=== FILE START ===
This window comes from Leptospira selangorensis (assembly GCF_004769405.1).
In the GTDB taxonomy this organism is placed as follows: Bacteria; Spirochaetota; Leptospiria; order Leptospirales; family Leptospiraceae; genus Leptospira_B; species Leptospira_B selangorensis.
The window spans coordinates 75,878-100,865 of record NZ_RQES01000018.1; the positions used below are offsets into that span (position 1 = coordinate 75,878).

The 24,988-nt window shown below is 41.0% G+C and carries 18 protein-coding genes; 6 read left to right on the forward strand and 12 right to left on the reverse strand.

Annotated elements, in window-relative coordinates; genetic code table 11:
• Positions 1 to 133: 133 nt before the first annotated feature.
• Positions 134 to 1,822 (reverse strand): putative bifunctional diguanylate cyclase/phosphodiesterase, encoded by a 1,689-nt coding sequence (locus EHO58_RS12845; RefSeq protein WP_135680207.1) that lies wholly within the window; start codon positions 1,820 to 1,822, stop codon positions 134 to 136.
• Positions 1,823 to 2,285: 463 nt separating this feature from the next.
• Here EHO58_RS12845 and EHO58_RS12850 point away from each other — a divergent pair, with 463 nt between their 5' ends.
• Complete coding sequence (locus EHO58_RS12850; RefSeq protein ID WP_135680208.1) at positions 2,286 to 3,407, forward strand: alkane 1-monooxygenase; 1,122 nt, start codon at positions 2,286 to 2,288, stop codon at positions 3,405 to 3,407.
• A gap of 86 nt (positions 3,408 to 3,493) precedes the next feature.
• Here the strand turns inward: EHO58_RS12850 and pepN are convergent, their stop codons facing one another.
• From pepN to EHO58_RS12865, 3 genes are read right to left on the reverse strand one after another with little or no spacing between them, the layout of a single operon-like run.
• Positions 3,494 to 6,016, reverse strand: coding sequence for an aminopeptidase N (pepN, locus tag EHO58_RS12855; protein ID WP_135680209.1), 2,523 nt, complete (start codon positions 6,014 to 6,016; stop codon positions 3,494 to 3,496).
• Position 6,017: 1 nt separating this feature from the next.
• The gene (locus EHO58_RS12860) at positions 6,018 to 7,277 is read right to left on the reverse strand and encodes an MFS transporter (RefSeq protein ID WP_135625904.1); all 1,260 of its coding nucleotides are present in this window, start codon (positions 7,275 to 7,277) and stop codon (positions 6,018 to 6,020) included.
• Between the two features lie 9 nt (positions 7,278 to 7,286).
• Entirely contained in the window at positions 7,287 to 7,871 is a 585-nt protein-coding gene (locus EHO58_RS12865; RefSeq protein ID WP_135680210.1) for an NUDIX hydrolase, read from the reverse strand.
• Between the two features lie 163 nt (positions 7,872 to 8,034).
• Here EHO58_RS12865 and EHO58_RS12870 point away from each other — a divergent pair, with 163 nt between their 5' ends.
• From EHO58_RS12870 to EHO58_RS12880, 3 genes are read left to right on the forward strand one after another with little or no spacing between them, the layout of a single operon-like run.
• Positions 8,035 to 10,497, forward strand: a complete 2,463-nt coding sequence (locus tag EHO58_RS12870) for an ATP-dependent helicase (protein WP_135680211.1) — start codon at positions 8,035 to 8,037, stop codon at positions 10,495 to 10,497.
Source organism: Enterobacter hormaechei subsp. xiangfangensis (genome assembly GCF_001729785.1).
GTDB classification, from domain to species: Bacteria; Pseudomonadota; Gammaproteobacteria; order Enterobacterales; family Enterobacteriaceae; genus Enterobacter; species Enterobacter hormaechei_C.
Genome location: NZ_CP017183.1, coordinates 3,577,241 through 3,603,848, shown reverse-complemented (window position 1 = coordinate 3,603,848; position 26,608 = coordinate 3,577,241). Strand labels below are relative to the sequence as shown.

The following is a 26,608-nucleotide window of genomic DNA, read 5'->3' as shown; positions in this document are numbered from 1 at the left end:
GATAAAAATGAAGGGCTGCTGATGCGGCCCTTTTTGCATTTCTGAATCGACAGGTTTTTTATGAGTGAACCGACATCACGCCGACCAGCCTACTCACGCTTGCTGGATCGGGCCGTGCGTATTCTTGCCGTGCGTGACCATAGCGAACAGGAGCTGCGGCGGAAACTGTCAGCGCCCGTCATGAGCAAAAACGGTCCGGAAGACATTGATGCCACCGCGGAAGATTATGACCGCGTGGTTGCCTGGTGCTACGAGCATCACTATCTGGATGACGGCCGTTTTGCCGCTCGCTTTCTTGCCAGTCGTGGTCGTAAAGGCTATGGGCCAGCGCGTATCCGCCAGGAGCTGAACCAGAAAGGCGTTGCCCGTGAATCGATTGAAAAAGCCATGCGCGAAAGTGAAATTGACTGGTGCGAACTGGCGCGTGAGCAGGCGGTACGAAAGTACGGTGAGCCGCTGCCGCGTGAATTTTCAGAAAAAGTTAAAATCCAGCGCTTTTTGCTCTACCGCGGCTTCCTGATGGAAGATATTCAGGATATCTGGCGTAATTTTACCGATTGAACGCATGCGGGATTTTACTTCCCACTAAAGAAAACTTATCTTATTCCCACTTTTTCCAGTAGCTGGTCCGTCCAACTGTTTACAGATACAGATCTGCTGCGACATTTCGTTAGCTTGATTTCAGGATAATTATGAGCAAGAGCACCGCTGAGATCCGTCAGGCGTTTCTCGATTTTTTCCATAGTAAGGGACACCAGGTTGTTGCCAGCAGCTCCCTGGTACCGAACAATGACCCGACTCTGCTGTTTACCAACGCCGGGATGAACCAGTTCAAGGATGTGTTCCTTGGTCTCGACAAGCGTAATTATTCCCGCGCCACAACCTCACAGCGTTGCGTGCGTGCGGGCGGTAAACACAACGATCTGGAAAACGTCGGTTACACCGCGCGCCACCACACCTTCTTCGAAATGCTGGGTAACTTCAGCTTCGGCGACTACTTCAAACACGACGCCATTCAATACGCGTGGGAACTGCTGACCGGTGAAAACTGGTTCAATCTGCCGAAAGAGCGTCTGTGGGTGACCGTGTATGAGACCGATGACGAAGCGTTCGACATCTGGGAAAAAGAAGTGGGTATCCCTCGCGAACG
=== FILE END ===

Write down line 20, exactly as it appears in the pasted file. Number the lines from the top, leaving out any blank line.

• Here EHO58_RS12865 and EHO58_RS12870 point away from each other — a divergent pair, with 163 nt between their 5' ends.